Stocks staged an incredible comeback in the second quarter. It now appears that the economy and the stock market have bottomed, and a recovery is underway. While setbacks are likely as coronavirus infections and deaths mount, we believe that additional stimulus, liquidity provided by the Fed, and cash being put back to work will help boost the economy and the stock market in the months ahead.
We are excited to announce the newest member of the True North family, Theodore Athanasius Micciche, born Saturday, September 19! Big sister Keegan and big brother Cameron are thrilled over the new baby. Ashley and Troy are doing well, maybe a little sleep deprived, but are happy to be a family of 5!
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The views outlined in this newsletter are those of True North Retirement Advisors (TNRA) and should not be construed as individualized or personalized investment advice. Any economic and/or performance information cited is historical and not indicative of future results. Economic forecasts set forth may not develop as predicted.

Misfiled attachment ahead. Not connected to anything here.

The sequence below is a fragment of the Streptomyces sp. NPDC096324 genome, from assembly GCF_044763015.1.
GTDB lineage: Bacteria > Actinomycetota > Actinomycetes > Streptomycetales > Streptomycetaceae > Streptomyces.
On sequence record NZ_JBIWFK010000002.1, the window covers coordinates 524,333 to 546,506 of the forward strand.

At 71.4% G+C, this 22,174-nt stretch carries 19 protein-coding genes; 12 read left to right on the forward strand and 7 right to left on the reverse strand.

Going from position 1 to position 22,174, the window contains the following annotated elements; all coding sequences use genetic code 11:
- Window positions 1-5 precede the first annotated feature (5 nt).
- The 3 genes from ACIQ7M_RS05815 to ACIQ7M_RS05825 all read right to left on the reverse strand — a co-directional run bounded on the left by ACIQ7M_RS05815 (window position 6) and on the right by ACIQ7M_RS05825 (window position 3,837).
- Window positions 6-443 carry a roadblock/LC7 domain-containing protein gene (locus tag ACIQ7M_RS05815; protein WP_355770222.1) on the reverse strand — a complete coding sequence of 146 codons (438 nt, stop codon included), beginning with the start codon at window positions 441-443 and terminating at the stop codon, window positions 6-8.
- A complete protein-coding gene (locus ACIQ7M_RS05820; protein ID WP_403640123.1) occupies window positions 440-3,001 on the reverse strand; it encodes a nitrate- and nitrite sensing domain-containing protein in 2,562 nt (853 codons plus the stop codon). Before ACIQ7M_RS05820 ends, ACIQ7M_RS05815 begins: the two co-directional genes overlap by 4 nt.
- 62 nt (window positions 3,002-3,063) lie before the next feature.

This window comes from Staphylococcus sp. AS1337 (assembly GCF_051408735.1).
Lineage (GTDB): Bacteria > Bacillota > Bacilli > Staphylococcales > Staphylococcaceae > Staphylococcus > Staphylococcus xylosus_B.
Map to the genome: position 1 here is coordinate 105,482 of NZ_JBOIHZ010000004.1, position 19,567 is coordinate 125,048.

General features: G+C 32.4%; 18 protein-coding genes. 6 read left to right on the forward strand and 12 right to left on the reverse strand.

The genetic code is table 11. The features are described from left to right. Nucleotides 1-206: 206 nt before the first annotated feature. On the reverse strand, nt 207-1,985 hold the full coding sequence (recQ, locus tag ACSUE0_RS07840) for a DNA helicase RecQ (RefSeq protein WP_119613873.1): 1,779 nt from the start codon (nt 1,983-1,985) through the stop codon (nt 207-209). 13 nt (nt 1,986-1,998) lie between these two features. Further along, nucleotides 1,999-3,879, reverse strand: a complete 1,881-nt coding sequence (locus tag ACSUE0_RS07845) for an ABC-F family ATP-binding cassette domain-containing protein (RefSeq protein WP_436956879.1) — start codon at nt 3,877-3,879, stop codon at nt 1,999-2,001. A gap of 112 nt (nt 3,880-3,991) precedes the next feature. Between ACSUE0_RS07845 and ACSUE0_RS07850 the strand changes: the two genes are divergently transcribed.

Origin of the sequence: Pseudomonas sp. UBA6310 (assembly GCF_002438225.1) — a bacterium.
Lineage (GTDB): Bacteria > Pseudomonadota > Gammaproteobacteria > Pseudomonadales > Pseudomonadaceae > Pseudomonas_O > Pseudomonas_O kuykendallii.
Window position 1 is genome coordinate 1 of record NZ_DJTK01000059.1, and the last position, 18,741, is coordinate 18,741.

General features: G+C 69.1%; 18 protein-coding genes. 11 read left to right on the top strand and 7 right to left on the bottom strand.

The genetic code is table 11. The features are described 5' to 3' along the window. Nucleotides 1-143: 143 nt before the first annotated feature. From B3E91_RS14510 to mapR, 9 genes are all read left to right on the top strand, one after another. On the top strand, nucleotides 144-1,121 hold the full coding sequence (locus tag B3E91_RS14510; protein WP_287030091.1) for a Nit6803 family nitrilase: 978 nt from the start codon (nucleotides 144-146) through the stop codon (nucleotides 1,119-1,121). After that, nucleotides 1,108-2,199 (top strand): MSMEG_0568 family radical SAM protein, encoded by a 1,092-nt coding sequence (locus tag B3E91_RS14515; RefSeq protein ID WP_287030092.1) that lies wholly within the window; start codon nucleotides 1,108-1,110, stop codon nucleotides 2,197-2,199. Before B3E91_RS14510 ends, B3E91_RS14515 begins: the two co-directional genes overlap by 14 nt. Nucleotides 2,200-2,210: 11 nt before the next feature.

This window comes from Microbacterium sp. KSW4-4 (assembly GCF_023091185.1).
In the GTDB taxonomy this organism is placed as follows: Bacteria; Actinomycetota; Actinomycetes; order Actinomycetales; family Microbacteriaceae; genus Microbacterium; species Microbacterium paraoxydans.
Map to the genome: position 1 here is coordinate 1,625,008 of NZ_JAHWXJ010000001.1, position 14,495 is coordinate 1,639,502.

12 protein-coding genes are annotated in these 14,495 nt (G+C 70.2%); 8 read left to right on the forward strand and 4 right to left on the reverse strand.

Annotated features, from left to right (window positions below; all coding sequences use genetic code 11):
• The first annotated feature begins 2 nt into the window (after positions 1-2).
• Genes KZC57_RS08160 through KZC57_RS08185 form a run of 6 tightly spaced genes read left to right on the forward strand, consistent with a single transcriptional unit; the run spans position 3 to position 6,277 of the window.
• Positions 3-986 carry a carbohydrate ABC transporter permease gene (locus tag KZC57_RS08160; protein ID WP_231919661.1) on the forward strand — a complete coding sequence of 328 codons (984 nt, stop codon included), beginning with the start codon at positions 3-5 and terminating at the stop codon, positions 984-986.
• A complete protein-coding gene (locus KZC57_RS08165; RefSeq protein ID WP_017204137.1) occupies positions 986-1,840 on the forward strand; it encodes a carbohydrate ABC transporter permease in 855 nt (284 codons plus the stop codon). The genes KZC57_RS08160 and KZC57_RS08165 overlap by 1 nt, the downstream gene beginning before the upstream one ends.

Different types of investments involve varying degrees of risk, and there can be no assurance that the future performance of any specific investment, investment strategy, or product made reference to directly or indirectly, will be profitable, equal any corresponding indicated historical performance level(s), or be suitable for a given client or portfolio.
Investing in stocks includes numerous specific risks including the fluctuation of dividend, loss of entire principal and potential illiquidity of the investment in a declining market. Bonds are subject to market and interest rate risk if sold prior to maturity. Bond and bond mutual fund values and yields will decline as interest rates rise and bonds are subject to availability and change in price.
Any questions regarding the applicability of any specific issue discussed above should be addressed with TNRA. All information, including that used to compile charts and/or tables, is obtained from sources believed to be reliable, but TNRA has not verified its accuracy and does not guarantee its reliability.
Moreover, you should not assume that any discussion or information contained in the newsletter serves as the receipt of, or as a substitute for, personalized investment advice from TNRA or from any other investment professional. To the extent that you have any questions regarding the applicability of any specific issue discussed above to your individual situation, you are encouraged to consult with TNRA or the professional advisor of your choosing. All information, including that used to compile charts, is obtained from sources believed to be reliable, but TNRA has not verified its accuracy and does not guarantee its reliability.